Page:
Namco Museum 50th Anniversary PS2 Review

According to the box, Namco Museum 50th Anniversary celebrates 50 years of Namco bringing us ‘the greatest games on the planet’. That they started with a rocking horse on the roof of a Yokohama department store shows just how much games have changed since 1955. Unfortunately for Namco’s back catalogue, gamer’s expectations have changed with them.

Namco Museum 50th Anniversary does contain some true arcade classics: frenetic space-based shooter Galaxian; Pole Position; Dig Dug; ground-breaking vertical scroller Xevious; S&M laced shoot ‘em up Rolling Thunder; and the king of all coin-munchers Pac-Man. Then there are the sequels Ms. Pac-Man, Galaga and Pole Position II; the Xevious variants Dragon Spirit and Bosconian; and the rubbish Rally-X, Sky Kid and Mappy.

But even the worst of these games evoke happy memories of a simpler time when games were fun, happy and sweet, and even in the most violent games you could outrun bullets and only shoot one at a time anyway. It’s great to play Pac-Man again, go tunnelling with your bicycle pump in Dig Dug, or watch your car explode as you crash into a sign in Pole Position. But these games are 20 years old. How much linear, repetitive gameplay, blocked out in pixels the size of your fist, can you take?

Of course, a big part of arcade games is working your way up the high scores, which just doesn’t happen at home (something Microsoft have remembered in developing Xbox Live). Although unlocking Pac-Mania and Galaga ’88 might give you some encouragement, you’ll get bored long before you reach Les Lagier’s long standing Pole Position world record.

Incredibly, for a collection that claims to celebrate Namco’s golden anniversary, it’s very carelessly slapped together. ‘The brand new retro-cool interface’ turns out to be a virtual arcade where you choose which game to play, which is nice enough. The ‘cool 80s soundtrack’ – Come on Eileen, She Drives Me Crazy and Working for the Weekend – only plays over the arcade so you’ll spend far more time listening to the disc drive as you wait for the games to load. A lot more time.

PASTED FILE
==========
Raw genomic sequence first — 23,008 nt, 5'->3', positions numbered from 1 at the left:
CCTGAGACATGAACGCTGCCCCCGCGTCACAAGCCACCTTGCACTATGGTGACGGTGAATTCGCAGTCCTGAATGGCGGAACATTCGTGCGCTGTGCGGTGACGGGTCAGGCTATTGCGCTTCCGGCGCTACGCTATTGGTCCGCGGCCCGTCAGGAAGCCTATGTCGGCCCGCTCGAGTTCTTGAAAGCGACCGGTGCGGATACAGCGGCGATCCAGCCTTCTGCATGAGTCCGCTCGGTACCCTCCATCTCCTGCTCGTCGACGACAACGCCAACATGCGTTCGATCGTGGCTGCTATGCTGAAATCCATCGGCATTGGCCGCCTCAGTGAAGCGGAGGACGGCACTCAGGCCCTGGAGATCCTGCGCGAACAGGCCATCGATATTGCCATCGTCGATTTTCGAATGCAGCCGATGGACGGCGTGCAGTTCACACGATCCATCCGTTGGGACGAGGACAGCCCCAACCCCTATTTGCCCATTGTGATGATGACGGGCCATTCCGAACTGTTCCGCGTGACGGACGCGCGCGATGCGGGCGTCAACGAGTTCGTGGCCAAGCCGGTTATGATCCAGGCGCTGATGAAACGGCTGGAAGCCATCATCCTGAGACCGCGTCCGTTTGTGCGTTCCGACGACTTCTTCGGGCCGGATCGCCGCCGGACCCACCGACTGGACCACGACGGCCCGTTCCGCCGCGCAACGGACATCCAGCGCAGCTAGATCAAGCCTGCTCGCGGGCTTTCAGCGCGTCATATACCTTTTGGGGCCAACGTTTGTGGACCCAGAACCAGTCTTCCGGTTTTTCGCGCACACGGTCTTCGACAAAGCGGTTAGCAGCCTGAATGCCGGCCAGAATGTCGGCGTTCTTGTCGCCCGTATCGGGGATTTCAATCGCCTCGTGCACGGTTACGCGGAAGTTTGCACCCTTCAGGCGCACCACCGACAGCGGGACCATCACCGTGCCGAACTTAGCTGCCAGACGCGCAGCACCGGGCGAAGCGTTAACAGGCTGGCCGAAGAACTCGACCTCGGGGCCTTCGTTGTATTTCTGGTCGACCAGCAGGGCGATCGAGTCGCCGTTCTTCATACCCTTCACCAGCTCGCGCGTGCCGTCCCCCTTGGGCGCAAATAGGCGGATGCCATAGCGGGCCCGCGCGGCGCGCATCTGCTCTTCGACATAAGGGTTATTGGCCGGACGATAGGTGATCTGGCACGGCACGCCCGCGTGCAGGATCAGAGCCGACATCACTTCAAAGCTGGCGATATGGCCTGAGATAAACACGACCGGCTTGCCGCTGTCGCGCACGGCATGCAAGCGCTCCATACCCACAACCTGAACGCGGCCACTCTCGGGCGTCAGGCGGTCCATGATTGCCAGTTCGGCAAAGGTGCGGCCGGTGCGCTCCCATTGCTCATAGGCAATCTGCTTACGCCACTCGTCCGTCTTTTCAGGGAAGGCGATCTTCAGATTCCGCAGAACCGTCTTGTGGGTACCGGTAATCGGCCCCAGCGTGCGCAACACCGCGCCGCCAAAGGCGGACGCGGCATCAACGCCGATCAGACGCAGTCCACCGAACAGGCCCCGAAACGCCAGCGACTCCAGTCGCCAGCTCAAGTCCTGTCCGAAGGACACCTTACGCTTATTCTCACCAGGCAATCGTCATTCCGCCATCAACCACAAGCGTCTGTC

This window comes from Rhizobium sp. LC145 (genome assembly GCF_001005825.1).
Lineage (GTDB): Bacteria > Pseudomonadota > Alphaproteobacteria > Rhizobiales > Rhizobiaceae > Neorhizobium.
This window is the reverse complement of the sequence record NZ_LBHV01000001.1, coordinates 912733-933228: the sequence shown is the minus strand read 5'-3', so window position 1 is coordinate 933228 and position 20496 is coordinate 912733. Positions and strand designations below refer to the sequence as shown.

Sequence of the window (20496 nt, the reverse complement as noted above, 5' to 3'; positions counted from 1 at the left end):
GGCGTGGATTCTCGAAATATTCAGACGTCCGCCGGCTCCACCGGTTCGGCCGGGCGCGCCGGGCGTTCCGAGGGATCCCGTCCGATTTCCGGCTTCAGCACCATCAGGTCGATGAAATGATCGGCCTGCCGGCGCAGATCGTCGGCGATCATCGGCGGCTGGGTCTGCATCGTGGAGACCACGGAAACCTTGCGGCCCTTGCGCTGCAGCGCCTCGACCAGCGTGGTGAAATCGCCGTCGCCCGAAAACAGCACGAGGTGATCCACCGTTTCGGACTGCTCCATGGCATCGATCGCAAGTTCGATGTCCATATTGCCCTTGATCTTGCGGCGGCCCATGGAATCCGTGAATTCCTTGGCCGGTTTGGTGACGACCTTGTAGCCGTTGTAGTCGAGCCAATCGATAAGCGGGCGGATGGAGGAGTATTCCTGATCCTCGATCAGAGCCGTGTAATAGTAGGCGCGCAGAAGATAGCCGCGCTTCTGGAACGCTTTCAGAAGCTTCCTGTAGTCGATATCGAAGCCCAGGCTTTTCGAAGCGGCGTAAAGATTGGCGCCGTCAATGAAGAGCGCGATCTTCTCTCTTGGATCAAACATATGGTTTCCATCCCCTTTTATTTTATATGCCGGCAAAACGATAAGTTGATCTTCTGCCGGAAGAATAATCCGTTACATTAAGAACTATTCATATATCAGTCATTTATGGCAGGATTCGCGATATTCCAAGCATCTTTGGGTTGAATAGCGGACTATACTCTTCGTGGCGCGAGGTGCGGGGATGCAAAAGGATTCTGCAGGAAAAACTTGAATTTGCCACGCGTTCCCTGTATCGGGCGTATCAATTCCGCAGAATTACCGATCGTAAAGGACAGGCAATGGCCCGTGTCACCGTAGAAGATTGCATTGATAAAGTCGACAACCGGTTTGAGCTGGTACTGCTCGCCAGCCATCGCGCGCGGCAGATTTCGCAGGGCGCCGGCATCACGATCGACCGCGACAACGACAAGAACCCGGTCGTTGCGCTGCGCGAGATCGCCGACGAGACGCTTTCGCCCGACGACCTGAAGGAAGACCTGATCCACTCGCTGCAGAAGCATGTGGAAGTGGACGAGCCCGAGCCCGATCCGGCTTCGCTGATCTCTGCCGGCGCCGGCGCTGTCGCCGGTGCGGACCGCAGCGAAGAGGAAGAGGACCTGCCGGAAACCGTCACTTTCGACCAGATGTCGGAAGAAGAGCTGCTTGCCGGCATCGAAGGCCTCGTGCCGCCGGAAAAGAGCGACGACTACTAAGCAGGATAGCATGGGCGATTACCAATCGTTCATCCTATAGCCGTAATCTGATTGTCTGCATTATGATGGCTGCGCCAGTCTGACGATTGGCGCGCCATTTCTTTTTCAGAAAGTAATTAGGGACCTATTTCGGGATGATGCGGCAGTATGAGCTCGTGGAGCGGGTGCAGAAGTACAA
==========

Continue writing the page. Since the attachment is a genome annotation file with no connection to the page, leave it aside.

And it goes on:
Some of the games run slow, notably Ms. Pac-Man and Galaxian (in which feverish alien attacks are the whole point), and the faithfully rendered graphics can’t hope to look as good on a TV as on the original arcades (and no HD option is offered). Finally, for a title claiming to be a museum, there is a palpable absence of any information, startling facts or interesting stuff of any kind.

The simple truth is that modern gamers expect a lot more, even from retro games. The first version of Geometry Wars, as a sub-game in Project Gotham Racing 2, is vastly superior to Galaxian, its 1980’s analogue, and its latest incarnation, on the Xbox 360, simply blows it away. It might not be fair to compare 20-year-old games with their current counterparts but to do so gives a clear indication as to where your money should be going, and it’s not on slapped together compilations like this. As the box says: ‘leave your coins at home’.